Malawi to put 500,000 on ARVs in 2010

Blantyre- Malawi (PANA) -- Malawi plans to increase the number of HIV positive pe ople on the national life-prolonging anti-retroviral (ARVs) programme from 270,0 0 0 to 500,000 in 2010, Vice-President Joyce Banda has disclosed.
Banda, whose office encompasses the Department of Nutrition and HIV/AIDS in the Office of the President and Cabinet, said to reach this feat, Malawi planned to e stablish its own ARV factory because currently, all ARVs are imported under the G lobal Fund on HIV/AIDS, Tuberculosis and Malaria.
"Government is considering opening an anti-retroviral drug factory so that peopl e can access the medication easily," she said.
The National Association of People Living With HIV and AIDS in Malawi (NAPHAM) h as welcome the news, because, according to its Executive Director Amanda Manjolo , many people with HIV, the virus that can lead to AIDS, in Malawi were dying pre m aturely because they could not access the life-saving drugs.
Manjolo also said the news was coming at the right time, when contributions to t he Global Fund were dwindling with major donors to the Fund - like the US govern m ent - cutting down their contributions.
"We don't need to depend on others for ARVs because this is a matter of life and death," she said.
According to the National AIDS Commission, at least 14 per cent of Malawi's popu lation of 13.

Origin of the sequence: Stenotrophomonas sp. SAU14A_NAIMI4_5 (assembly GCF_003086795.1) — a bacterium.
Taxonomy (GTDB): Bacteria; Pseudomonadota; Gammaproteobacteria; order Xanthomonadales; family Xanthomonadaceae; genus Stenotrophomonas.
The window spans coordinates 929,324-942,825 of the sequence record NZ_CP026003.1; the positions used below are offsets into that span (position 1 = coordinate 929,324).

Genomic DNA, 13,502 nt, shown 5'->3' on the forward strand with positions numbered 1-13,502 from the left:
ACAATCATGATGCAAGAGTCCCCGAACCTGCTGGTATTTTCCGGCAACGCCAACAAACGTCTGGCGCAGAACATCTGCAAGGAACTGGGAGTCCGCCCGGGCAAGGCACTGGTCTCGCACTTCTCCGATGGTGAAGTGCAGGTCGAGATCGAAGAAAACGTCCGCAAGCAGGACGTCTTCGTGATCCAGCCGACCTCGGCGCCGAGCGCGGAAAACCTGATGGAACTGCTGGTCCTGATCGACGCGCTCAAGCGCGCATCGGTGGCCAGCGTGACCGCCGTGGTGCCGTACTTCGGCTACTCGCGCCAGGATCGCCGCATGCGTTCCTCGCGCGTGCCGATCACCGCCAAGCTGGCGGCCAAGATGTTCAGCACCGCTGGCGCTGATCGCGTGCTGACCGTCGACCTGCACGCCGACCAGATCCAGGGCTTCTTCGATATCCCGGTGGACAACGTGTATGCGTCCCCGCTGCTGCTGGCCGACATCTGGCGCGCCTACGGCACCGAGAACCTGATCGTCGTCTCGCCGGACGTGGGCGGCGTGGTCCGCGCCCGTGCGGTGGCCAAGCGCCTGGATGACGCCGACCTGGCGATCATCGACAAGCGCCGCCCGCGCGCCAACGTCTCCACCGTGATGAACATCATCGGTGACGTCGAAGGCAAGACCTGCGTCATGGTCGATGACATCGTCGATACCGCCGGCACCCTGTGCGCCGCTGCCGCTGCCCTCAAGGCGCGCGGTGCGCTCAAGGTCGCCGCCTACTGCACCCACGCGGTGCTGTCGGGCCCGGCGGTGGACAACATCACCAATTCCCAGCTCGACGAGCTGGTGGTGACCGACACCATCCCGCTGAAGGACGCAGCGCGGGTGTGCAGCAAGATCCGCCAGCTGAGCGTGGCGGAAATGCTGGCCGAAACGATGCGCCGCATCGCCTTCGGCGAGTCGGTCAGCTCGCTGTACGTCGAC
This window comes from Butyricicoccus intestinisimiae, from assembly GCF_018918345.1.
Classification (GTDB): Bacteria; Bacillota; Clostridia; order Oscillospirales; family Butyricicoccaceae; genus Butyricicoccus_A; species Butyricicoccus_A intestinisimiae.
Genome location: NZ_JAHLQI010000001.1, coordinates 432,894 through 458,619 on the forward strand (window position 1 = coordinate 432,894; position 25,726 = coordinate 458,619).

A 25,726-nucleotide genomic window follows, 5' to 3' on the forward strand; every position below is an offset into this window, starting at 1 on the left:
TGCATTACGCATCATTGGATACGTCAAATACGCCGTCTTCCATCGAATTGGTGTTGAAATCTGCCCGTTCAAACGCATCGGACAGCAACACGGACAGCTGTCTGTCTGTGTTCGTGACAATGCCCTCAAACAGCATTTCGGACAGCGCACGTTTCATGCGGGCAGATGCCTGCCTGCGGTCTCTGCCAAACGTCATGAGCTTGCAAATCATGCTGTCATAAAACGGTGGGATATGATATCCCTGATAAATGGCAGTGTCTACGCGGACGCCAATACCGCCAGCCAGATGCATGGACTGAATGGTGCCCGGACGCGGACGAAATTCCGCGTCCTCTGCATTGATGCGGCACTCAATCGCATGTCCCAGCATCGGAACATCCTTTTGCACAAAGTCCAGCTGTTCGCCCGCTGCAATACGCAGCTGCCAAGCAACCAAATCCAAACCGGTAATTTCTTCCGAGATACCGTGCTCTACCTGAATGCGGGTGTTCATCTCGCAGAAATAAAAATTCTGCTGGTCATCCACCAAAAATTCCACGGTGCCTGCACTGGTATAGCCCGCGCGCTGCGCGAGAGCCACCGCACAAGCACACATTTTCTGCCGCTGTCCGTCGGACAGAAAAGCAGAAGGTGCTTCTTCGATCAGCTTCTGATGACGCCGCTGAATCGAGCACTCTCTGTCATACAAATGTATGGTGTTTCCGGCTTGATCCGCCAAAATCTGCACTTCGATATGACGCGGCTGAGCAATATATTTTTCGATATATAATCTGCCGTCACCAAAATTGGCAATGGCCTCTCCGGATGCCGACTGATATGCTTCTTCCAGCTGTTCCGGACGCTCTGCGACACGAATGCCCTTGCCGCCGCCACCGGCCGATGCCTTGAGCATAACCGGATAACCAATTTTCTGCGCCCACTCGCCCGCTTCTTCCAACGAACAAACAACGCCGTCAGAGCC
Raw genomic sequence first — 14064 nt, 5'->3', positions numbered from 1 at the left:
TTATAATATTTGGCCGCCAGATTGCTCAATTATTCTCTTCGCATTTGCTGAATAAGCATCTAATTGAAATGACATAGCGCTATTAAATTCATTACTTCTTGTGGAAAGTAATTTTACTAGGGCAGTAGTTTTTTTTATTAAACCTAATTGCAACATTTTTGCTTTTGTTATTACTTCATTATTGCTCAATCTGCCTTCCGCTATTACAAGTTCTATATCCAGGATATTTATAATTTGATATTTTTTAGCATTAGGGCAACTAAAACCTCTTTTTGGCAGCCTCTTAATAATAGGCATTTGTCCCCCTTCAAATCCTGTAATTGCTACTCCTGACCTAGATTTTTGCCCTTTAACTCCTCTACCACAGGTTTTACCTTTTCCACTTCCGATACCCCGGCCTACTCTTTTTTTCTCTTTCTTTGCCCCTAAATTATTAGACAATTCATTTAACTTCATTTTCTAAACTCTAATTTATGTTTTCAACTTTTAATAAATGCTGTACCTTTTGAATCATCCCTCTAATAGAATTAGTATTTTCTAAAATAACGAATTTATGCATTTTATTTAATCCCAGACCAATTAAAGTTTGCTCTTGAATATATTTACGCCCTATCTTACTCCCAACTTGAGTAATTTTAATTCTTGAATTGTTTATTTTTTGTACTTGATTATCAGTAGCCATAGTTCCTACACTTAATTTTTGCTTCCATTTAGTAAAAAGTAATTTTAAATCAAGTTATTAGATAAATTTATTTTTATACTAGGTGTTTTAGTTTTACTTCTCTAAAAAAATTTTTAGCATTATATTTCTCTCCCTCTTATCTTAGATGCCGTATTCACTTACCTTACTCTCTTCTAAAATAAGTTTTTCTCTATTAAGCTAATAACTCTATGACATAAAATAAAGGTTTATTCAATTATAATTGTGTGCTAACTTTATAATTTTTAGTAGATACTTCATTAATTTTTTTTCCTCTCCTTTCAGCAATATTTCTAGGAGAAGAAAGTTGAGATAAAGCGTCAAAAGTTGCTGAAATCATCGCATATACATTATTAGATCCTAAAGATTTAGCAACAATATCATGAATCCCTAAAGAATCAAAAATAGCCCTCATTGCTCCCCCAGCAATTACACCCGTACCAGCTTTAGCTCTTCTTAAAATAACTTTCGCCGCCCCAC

1 million people have HIV, which was first discovered in the countr y in 1995.
Malawi used to follow a policy of putting HIV positive people on ARVs, whose CD4 count (viral load) has dropped below 350.
However, the country has recently adopted a World Health Organisation (WHO) guid eline that recommends putting people on ARVs even when their CD4 is above 350.
"We really appreciate the new guidelines because people were dying unnecessarily because they were not put on ARVs on time," said Manjolo.
But since virtually almost everyone diagnised with HIV must be put on the life-p rolonging drugs, the budget of procuring drugs will greatly increase, according t o Secretary for Nutrition and HIV/AIDS in the Office of the President and Cabine t , Dr.
Mary Shawa.
"We have to find the money as a country," he said.
Shawa was, however, upbeat that Malawi was winning the fight against the spread of HIV/AIDS since there has been a marked reduction of new infections which has l ed to the national prevalence rate to stabilise at 14 per cent.
"The number of people dying from the disease has also greatly reduced because wi th ARVs, no one needs to die," he said, adding that the number of AIDS fatalitie s will dwindle further with the increase of people on the national ARV programme.

15 february 2010 18:48:00

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